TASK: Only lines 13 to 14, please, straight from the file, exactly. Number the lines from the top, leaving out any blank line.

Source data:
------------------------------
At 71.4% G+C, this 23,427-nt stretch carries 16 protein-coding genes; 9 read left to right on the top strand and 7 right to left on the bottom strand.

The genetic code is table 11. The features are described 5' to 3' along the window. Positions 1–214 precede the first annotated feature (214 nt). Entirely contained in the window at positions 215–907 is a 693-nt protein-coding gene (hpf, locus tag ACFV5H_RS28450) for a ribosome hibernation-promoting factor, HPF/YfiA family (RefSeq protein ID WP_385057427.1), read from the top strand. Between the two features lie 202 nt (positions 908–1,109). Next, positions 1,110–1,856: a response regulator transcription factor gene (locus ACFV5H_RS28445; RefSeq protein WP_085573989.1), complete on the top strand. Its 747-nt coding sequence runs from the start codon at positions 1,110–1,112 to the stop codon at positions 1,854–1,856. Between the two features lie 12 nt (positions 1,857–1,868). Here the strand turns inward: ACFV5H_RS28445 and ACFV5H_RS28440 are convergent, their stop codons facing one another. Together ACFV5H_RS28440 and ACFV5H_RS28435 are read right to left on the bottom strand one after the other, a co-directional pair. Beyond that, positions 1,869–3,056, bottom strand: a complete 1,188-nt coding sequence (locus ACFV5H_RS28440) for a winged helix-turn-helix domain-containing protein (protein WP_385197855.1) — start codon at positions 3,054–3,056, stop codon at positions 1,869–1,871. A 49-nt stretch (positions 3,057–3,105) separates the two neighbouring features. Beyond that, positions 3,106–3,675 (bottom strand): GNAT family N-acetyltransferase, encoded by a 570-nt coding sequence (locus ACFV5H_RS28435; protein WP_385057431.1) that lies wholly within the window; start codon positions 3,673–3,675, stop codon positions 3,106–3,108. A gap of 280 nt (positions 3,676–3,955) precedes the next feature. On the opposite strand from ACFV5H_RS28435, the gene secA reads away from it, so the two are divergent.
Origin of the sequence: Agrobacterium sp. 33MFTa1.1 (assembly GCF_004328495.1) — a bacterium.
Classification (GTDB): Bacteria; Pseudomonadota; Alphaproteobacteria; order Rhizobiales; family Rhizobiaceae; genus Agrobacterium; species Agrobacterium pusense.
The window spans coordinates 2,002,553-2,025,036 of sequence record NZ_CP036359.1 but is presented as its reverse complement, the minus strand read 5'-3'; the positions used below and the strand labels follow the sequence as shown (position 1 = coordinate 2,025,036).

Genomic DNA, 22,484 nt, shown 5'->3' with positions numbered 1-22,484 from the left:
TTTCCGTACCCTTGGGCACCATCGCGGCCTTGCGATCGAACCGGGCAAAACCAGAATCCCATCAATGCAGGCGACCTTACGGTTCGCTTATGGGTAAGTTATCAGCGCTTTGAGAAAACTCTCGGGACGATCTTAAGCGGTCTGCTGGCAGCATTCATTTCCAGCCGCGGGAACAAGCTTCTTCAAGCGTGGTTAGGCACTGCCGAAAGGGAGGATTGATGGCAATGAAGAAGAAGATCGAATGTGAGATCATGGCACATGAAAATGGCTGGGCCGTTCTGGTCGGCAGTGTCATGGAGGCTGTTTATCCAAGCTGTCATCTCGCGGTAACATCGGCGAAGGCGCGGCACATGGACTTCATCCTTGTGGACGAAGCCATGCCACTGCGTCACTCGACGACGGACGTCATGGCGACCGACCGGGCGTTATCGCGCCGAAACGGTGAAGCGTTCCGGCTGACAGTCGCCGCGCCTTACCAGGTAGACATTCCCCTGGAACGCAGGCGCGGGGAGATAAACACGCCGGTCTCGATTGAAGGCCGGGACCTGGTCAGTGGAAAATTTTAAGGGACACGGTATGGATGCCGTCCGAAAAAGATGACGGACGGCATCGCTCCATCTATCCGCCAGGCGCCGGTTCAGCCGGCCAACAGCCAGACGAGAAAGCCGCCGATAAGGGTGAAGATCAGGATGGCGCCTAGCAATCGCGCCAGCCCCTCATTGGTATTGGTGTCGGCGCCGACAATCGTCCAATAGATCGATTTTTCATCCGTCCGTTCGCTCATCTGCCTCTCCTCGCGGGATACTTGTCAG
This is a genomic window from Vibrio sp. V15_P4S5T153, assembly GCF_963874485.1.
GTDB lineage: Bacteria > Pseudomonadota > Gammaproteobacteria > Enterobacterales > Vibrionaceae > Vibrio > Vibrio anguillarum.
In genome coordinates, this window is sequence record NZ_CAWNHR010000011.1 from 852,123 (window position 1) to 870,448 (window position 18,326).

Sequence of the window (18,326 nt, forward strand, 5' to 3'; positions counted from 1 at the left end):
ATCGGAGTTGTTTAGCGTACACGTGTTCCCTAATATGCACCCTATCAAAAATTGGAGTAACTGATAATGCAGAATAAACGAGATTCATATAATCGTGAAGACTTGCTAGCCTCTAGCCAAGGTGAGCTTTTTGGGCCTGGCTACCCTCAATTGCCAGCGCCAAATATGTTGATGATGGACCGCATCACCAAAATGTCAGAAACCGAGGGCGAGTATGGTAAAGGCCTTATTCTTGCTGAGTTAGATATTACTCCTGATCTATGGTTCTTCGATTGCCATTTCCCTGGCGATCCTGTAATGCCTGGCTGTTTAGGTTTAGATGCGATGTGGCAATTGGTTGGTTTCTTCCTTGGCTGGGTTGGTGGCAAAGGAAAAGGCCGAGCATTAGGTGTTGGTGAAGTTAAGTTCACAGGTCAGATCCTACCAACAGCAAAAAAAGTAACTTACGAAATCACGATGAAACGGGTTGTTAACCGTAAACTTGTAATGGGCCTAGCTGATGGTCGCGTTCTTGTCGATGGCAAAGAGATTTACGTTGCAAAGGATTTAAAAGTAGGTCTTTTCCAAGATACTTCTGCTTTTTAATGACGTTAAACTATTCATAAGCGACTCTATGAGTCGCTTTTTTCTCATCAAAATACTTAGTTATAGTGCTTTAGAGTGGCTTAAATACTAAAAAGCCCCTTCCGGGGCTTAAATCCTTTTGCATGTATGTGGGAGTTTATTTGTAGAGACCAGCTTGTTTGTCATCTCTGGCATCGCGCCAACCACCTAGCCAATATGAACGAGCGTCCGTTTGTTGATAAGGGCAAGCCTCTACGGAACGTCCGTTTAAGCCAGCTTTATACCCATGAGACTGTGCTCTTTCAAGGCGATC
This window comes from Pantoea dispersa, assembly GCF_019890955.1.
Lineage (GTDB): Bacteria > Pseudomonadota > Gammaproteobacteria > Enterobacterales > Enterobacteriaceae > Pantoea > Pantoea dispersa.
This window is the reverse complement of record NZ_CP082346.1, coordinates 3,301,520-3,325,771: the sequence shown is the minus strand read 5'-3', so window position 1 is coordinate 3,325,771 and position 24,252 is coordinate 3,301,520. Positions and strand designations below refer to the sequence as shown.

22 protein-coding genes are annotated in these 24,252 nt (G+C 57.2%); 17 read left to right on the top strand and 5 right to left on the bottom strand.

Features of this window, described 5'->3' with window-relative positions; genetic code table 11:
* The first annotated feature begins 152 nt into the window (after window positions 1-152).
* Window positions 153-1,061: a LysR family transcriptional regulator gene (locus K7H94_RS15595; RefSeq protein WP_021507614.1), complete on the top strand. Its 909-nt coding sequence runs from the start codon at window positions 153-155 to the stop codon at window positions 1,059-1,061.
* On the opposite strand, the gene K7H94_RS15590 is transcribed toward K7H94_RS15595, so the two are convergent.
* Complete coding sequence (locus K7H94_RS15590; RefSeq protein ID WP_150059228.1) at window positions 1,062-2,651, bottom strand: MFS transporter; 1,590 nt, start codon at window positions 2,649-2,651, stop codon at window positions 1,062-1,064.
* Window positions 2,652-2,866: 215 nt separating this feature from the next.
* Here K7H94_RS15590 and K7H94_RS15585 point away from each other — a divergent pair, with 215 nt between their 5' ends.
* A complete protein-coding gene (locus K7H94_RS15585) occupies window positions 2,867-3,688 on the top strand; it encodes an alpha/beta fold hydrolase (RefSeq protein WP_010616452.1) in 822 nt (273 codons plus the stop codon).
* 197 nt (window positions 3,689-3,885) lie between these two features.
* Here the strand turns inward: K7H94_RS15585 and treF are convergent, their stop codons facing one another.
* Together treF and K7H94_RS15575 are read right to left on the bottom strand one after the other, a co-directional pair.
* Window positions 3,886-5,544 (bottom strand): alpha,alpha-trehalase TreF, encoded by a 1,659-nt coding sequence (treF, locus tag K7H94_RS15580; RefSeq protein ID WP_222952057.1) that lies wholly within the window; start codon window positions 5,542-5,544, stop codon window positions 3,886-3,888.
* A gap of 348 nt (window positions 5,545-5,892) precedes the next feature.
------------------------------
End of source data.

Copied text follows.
This window comes from Pantoea dispersa, assembly GCF_019890955.1.
Lineage (GTDB): Bacteria > Pseudomonadota > Gammaproteobacteria > Enterobacterales > Enterobacteriaceae > Pantoea > Pantoea dispersa.